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Researchers say more tests are needed to determine the long-term effects of the Gold King Mine spill on the Four Corners' fish populations

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FARMINGTON — While studies have shown that the Gold King Mine spill did not cause immediate damage to local fish populations, experts say more work is needed to determine the long-term impacts the heavy metals released during the disaster could have on aquatic life.

Speaking at the monthly Gold King Mine Spill Citizens’ Advisory Committee meeting tonight , Eric Frey with the New Mexico Department of Game and Fish, said a lack of baseline data and pre-event comparisons have limited the conclusions monitoring efforts can draw.

Frey said samples taken shortly after the Aug. 5 spill showed the presence of heavy metals, such as aluminum and arsenic, in fish tissue but at levels far below the standards for human consumption. Further tests conducted in March showed toxin levels continued to drop. Frey attributed this decline, however, to the fact that fish are often dormant in the winter and less likely to take up contaminants through feeding and other activities. He said additional tests will shed more light on the issue.

The mine spill occurred when a crew from the U.S. Environmental Protection Agency working to clean up abandoned mining sites near Silverton Colo., accidentally triggered a blowout that released millions of gallons of wastewater into the Animas and San Juan rivers.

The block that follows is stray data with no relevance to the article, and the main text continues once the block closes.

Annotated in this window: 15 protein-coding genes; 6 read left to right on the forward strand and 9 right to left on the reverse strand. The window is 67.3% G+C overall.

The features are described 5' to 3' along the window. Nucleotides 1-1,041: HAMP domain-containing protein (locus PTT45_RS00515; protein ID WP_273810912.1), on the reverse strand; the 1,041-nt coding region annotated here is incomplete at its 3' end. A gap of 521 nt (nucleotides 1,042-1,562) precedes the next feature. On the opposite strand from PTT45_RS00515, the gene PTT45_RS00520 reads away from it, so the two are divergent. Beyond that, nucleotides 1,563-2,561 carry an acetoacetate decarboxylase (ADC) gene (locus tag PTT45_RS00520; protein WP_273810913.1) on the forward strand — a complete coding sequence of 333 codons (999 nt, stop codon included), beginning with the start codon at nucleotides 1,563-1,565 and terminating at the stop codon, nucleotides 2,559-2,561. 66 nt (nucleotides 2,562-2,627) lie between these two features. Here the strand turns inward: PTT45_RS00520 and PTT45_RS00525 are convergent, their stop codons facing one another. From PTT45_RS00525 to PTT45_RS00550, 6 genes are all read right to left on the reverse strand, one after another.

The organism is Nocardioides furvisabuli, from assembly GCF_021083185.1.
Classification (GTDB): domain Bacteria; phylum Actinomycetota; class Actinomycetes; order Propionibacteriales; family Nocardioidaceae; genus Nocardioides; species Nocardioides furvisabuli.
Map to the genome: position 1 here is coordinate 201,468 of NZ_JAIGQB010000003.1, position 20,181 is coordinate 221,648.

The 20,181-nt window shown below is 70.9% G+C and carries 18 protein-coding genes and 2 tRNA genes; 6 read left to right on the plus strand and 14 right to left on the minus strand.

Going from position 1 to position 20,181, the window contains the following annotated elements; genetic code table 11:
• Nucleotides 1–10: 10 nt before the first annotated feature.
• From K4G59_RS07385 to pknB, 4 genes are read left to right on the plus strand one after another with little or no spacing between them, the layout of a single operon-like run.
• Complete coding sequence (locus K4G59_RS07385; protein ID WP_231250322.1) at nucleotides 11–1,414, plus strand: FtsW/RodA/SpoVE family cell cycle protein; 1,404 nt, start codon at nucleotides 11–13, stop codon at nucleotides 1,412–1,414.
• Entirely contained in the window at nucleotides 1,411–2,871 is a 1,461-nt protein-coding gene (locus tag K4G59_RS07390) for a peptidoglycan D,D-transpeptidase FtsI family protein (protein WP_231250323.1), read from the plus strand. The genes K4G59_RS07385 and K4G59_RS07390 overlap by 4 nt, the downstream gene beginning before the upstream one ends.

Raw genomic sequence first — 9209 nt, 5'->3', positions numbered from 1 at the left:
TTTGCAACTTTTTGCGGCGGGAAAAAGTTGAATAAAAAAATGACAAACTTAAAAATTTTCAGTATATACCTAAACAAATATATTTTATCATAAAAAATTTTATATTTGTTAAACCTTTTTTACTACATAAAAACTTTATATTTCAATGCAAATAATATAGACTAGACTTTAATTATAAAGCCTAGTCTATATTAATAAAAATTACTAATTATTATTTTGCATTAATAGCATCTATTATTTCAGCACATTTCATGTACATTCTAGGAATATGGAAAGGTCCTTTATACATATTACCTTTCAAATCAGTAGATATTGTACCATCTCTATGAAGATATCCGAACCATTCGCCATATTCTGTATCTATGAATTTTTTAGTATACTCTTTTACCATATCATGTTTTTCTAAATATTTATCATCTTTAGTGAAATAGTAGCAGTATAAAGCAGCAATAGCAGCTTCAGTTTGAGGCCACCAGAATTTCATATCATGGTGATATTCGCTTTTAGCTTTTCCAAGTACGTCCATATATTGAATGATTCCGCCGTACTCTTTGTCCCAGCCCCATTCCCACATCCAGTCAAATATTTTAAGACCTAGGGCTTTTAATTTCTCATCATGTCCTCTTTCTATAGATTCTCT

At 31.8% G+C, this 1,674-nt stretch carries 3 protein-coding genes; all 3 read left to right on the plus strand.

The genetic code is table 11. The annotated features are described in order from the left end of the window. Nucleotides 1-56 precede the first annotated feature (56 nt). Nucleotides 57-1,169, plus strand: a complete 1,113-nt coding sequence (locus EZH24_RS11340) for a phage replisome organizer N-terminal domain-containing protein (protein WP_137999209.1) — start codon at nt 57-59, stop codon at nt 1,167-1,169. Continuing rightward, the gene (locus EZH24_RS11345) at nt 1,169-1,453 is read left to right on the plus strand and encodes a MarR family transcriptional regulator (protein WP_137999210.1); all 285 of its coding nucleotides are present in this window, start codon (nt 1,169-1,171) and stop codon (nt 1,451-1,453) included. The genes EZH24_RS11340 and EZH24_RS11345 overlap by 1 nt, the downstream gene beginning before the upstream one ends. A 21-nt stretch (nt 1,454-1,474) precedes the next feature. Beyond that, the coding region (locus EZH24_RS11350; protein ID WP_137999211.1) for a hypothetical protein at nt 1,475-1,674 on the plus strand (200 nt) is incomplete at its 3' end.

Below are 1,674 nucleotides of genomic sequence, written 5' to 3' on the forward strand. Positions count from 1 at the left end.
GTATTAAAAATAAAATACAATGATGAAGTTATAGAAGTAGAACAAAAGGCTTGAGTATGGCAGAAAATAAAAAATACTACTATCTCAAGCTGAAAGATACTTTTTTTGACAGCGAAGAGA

New Mexico has filed lawsuits against the EPA and two mining companies, as well as the state of Colorado for its involvement with the spill. Officials have claimed the disaster has damaged the reputation of the Four Corners, especially the region's fishing industry. The state Department of Game and Fish estimates sport fishing on the Animas River watershed brings in $1.6 million each year.

Despite scientific studies showing fish populations have not plummeted, images of an orange river will live long in anglers' minds.

"The color of the water is why this spill is so important," Citizen’s Advisory Committee member Norman Norvelle said at tonight's meeting.

Frey said his department still receives calls from people wondering if it's safe to fish the world-famous San Juan River near Navajo Dam, even though that stretch of the river was not contaminated by the spill.

And for other local communities, fishing is way of life, rather than recreation.

Rick Nez, president of the San Juan Chapter of the Navajo Nation, said many tribal members used to catch channel catfish in the San Juan River for subsistence. He said that activity has now ground to a halt.

"A lot of people are scared to eat the fish," he said.

To provide answers moving forward, Frey said the state will continue to conduct tests every six months as part of its long-term monitoring plan.

The efforts will essentially be the first of their kind. Frey said studies in the past have focused on mercury — the most notorious contaminant found in fish. But the 880,000 pounds of heavy metals, such as lead and copper, released from the Gold King Mine present new concerns.

"This was an eye opener and let us know maybe we should be monitoring other heavy metals," Frey said.

Brett Berntsen covers government for The Daily Times. He can be reached at 505-564-4606. 

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